Forest Fire
Accidents, superstitious rituals, or arson? There is a lot of speculation, but no clear answers.
Image for representation only.

There’s a wildfire almost every other day in Karnataka now, and the latest incident has been reported from Chikkamangalur, where the Madhuguni forest in Balehonnur range of the district was ablaze.

With this incident, the number of forest fires in the last 10 days has gone up to four - the first three in Bandipur, Biligiri Ranganatha Temple Tiger Reserve and Srirangapattana.

Shockingly, at least two of the fires could be manmade. A senior officer told TNM that the Bandipur and Srirangapattana fires may have been incidents of arson.

“Based on preliminary investigation, there was no external factor like electric wires or campfires which could have been the cause for the wildfires,” the officer said. “Some people live in haadis (tribal hamlets) in the fringes of the forest, and the place where the fire started, and the way the area was gutted shows that whoever was responsible for the incident probably knew that the fire would spread,” he said.

Assistant Principal Conservator of Forests, C Jayaram confirmed that while arson is suspected, it could also have been caused by human activity. “Some people are allowed to live inside the forest area in haadis and they are very prone to believing in myths and superstition. Although arson is suspected, it could also be because many of the haadi-dwellers smoke beedis and that could have set off the fire,” he said.

“They believe in myths which involve performing rituals with fire. That could also have been the reason. There has been a drought for three consecutive years and one of their beliefs is that new plants will grow if the ashes of the old ones are buried in the ground,” Jayaram added.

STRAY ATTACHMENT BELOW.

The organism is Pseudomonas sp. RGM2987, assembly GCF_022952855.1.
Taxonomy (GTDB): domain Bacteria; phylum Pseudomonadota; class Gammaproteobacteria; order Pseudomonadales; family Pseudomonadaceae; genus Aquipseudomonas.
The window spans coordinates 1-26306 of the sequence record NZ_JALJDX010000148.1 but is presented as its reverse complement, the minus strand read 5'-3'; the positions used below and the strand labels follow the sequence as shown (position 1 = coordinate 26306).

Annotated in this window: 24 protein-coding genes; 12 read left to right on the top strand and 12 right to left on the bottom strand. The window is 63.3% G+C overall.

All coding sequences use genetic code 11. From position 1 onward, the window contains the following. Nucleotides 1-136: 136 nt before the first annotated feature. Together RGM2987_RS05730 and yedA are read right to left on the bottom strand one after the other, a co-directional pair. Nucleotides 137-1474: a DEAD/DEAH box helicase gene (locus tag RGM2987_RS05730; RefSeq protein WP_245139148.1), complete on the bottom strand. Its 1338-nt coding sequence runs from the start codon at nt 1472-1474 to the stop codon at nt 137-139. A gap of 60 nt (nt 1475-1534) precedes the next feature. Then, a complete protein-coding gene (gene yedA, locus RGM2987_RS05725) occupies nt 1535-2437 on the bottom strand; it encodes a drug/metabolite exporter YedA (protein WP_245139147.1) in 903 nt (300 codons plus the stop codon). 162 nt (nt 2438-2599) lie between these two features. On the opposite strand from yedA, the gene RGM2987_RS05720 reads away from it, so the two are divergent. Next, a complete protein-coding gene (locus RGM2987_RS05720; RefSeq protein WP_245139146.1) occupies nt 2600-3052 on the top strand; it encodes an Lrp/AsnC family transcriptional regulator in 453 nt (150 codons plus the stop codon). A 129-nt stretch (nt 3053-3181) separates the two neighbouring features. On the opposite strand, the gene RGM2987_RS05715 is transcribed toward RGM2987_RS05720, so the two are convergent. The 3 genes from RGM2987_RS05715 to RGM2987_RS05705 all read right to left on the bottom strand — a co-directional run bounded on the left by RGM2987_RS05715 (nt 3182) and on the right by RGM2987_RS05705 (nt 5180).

So far, over 700 acres of forest cover has been destroyed in the four fires, including a 10-acre teak plantation in Chikkamangalur.

“The dry leaves were fodder for the fire to burn quickly, and in the process, a 10-acre teak plantation was destroyed within two hours. Shockingly, this is the first time a tropical deciduous forest has caught fire in our state,” the official added.

While Tuesday’s fire in Chikkamangalur could have been caused by an electrical spark in the power line between Balehonnur and NR Pura, officials say that the investigations are on, and the actual cause of the fires will be known only when they’re complete.

When asked how long it would take for officials to investigate such incidents, Jayaram said that it was a tough process as it is difficult to monitor hundreds of acres of forest land.

“It’s not a residential area where CCTVs can be installed and investigations can be wrapped up quickly. It will take time, but the investigation is in progress,” he added.